Japan Crafts: Ryukobo Kumihimo

One of the things about photographing traditional crafts in Tokyo is a sense of disconnect each workshop has with its surroundings, both in a historical and physical sense. 

This is not necessarily a bad thing, merely an unavoidable product of Tokyo having been the focus of all of Japan’s economic and political power for so many years, starting with its establishment as the seat of the Shogunate back in the 1600s.  The sankin-kotai system implemented by the Shogun would see fief lords and their vassals traveling in from all over Japan to pay obeisance, dragging with them the massive caravans of their families,  administrators, samurai, and very often, their favorite artisans. Thus Edo (the medieval name for Tokyo) became a melting pot of skilled artisans from all reaches of Japan. Cue the Meiji Revolution and Edo moves from de facto capital to official one, complete with a name change to one we all know: Tokyo. New winds were blowing - trade with foreign powers was cranking into high gear after centuries of isolationism. Artisans around the country with an yen to well, make yen, were moving their workshops into the new seat of the Emperor. 

All of this is to say that Tokyo’s identity as a crafts capital is largely based on the near constant migration of high quality crafts. I’d be hard pressed to name a homegrown Tokyo handicraft that didn’t borrow heavily from the many regional influences present at the time. 

Case in point is Ryukobo, a kumihimo workshop that’s been around since the late 1800s. Kumihimo, or braided cords, are an irreplaceable staple in many parts of Japanese life through the ages. It’s been around since the Asuka period, emerging in Nara, finding usage in samurai regalia, religious items, and later on as part of the Edo kimono. Nowadays kumihimo is branching out, finding new ways to thrive, and Ryukobo is at the very front of the pack.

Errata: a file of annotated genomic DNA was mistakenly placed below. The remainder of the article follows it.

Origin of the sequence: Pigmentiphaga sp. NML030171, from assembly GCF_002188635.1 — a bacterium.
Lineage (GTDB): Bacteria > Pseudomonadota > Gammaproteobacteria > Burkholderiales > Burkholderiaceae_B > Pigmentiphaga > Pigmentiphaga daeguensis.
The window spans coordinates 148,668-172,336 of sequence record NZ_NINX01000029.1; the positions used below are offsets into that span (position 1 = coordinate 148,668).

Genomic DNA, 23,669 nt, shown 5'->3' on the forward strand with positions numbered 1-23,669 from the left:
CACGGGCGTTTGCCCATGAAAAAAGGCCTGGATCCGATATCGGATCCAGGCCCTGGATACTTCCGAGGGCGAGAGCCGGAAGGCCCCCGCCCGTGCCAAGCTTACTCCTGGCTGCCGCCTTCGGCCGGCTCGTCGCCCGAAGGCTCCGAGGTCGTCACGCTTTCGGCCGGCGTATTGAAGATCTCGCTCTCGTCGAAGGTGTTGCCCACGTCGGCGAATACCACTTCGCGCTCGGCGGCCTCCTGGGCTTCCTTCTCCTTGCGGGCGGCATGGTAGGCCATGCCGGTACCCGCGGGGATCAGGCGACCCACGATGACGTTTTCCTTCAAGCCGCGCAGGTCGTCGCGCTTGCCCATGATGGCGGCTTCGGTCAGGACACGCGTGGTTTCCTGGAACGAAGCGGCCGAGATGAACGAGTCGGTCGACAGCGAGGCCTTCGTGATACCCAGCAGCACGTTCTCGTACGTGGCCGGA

Pictured above are the father and son duo Fukuda Ryu and Ryuta respectively. Father Ryu spent a year learning dyeing from a local master before returning to integrate that knowledge into running his family’s kumihimo workshop, offering bespoke design and dyeing for their cords.

Son Ryuta graduated from university before joining his father in the family business, bringing much needed business and design acumen in developing new products that utilized their traditional techniques. This dynamic partnership has proven a force to be reckoned with - amongst many honors they’ve collaborated on shoes worn by Lady Gaga, and were tapped to make the medal sashes for the 2019 Rugby World Cup in Japan. That’s Ryuta pictured below, photographed as one of the finalists in the Japan Crafts 21 contest. 

Normally when I photograph artisans I tend to have them focused, contemplative, immersed in their world. Ryuta however, had a different idea for his photo, beaming me a brilliant, face-splitting smile. “I prefer to be photographed like this,” he told me. “I like looking happy.” 

As a photographer, I can’t argue with something like that. You’ve got to go along with the subject when they’re bringing energy to a shoot, and in this case, he stands apart from all of the other artisan portraits I’ve made - a young professional brimming with positive energy, just the thing a traditional craft like kumihimo needs.

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